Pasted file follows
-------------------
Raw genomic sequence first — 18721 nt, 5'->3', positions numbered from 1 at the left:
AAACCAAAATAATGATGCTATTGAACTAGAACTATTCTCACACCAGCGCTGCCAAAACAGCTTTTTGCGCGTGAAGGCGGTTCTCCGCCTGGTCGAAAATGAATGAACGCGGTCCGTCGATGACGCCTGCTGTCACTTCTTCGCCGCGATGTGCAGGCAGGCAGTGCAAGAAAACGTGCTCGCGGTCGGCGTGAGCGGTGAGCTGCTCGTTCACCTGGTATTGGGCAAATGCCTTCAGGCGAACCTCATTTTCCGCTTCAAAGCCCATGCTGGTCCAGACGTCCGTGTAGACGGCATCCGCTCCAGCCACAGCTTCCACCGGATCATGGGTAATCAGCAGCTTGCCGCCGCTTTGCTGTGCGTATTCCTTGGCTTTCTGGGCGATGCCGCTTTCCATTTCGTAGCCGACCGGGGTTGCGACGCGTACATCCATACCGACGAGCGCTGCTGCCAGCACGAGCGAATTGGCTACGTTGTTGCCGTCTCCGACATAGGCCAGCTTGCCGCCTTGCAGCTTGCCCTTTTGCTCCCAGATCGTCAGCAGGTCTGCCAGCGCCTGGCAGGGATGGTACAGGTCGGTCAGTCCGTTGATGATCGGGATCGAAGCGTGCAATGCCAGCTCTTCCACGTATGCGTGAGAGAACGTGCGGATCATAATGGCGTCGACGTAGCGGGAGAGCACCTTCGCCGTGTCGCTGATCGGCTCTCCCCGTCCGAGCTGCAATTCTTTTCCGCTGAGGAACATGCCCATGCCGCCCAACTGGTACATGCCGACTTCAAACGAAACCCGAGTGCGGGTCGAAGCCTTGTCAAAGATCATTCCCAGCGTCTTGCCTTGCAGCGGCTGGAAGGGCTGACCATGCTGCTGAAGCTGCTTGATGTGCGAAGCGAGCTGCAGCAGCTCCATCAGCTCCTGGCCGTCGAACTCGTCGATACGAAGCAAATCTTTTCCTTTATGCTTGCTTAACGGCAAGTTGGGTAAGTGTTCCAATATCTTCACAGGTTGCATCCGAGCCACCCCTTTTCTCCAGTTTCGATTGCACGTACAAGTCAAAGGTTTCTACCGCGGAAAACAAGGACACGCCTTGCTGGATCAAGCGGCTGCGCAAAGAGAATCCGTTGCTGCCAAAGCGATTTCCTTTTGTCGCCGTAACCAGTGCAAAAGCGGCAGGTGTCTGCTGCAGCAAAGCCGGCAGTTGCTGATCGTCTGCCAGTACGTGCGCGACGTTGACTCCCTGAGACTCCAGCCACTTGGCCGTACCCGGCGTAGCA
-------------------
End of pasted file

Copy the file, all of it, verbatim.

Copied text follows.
Raw genomic sequence first — 18721 nt, 5'->3', positions numbered from 1 at the left:
AAACCAAAATAATGATGCTATTGAACTAGAACTATTCTCACACCAGCGCTGCCAAAACAGCTTTTTGCGCGTGAAGGCGGTTCTCCGCCTGGTCGAAAATGAATGAACGCGGTCCGTCGATGACGCCTGCTGTCACTTCTTCGCCGCGATGTGCAGGCAGGCAGTGCAAGAAAACGTGCTCGCGGTCGGCGTGAGCGGTGAGCTGCTCGTTCACCTGGTATTGGGCAAATGCCTTCAGGCGAACCTCATTTTCCGCTTCAAAGCCCATGCTGGTCCAGACGTCCGTGTAGACGGCATCCGCTCCAGCCACAGCTTCCACCGGATCATGGGTAATCAGCAGCTTGCCGCCGCTTTGCTGTGCGTATTCCTTGGCTTTCTGGGCGATGCCGCTTTCCATTTCGTAGCCGACCGGGGTTGCGACGCGTACATCCATACCGACGAGCGCTGCTGCCAGCACGAGCGAATTGGCTACGTTGTTGCCGTCTCCGACATAGGCCAGCTTGCCGCCTTGCAGCTTGCCCTTTTGCTCCCAGATCGTCAGCAGGTCTGCCAGCGCCTGGCAGGGATGGTACAGGTCGGTCAGTCCGTTGATGATCGGGATCGAAGCGTGCAATGCCAGCTCTTCCACGTATGCGTGAGAGAACGTGCGGATCATAATGGCGTCGACGTAGCGGGAGAGCACCTTCGCCGTGTCGCTGATCGGCTCTCCCCGTCCGAGCTGCAATTCTTTTCCGCTGAGGAACATGCCCATGCCGCCCAACTGGTACATGCCGACTTCAAACGAAACCCGAGTGCGGGTCGAAGCCTTGTCAAAGATCATTCCCAGCGTCTTGCCTTGCAGCGGCTGGAAGGGCTGACCATGCTGCTGAAGCTGCTTGATGTGCGAAGCGAGCTGCAGCAGCTCCATCAGCTCCTGGCCGTCGAACTCGTCGATACGAAGCAAATCTTTTCCTTTATGCTTGCTTAACGGCAAGTTGGGTAAGTGTTCCAATATCTTCACAGGTTGCATCCGAGCCACCCCTTTTCTCCAGTTTCGATTGCACGTACAAGTCAAAGGTTTCTACCGCGGAAAACAAGGACACGCCTTGCTGGATCAAGCGGCTGCGCAAAGAGAATCCGTTGCTGCCAAAGCGATTTCCTTTTGTCGCCGTAACCAGTGCAAAAGCGGCAGGTGTCTGCTGCAGCAAAGCCGGCAGTTGCTGATCGTCTGCCAGTACGTGCGCGACGTTGACTCCCTGAGACTCCAGCCACTTGGCCGTACCCGGCGTAGCA